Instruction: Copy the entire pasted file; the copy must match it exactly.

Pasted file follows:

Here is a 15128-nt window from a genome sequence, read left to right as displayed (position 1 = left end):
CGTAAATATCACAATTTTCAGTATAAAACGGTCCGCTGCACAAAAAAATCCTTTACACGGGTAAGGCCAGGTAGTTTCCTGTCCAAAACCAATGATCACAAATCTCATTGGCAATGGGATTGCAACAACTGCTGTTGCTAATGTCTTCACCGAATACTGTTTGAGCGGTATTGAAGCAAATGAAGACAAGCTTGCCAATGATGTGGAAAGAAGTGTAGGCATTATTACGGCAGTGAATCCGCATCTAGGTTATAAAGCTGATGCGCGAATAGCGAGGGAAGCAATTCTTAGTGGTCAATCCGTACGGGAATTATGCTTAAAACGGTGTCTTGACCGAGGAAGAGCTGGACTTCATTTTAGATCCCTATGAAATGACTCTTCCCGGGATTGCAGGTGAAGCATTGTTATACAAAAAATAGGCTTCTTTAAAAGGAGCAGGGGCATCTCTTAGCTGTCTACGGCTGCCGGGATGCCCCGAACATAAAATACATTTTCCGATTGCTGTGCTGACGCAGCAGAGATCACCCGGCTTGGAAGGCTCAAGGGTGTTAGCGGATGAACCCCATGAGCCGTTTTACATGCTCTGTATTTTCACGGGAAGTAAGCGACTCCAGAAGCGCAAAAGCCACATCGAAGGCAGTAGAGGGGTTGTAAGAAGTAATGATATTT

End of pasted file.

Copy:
Here is a 15128-nt window from a genome sequence, read left to right as displayed (position 1 = left end):
CGTAAATATCACAATTTTCAGTATAAAACGGTCCGCTGCACAAAAAAATCCTTTACACGGGTAAGGCCAGGTAGTTTCCTGTCCAAAACCAATGATCACAAATCTCATTGGCAATGGGATTGCAACAACTGCTGTTGCTAATGTCTTCACCGAATACTGTTTGAGCGGTATTGAAGCAAATGAAGACAAGCTTGCCAATGATGTGGAAAGAAGTGTAGGCATTATTACGGCAGTGAATCCGCATCTAGGTTATAAAGCTGATGCGCGAATAGCGAGGGAAGCAATTCTTAGTGGTCAATCCGTACGGGAATTATGCTTAAAACGGTGTCTTGACCGAGGAAGAGCTGGACTTCATTTTAGATCCCTATGAAATGACTCTTCCCGGGATTGCAGGTGAAGCATTGTTATACAAAAAATAGGCTTCTTTAAAAGGAGCAGGGGCATCTCTTAGCTGTCTACGGCTGCCGGGATGCCCCGAACATAAAATACATTTTCCGATTGCTGTGCTGACGCAGCAGAGATCACCCGGCTTGGAAGGCTCAAGGGTGTTAGCGGATGAACCCCATGAGCCGTTTTACATGCTCTGTATTTTCACGGGAAGTAAGCGACTCCAGAAGCGCAAAAGCCACATCGAAGGCAGTAGAGGGGTTGTAAGAAGTAATGATATTT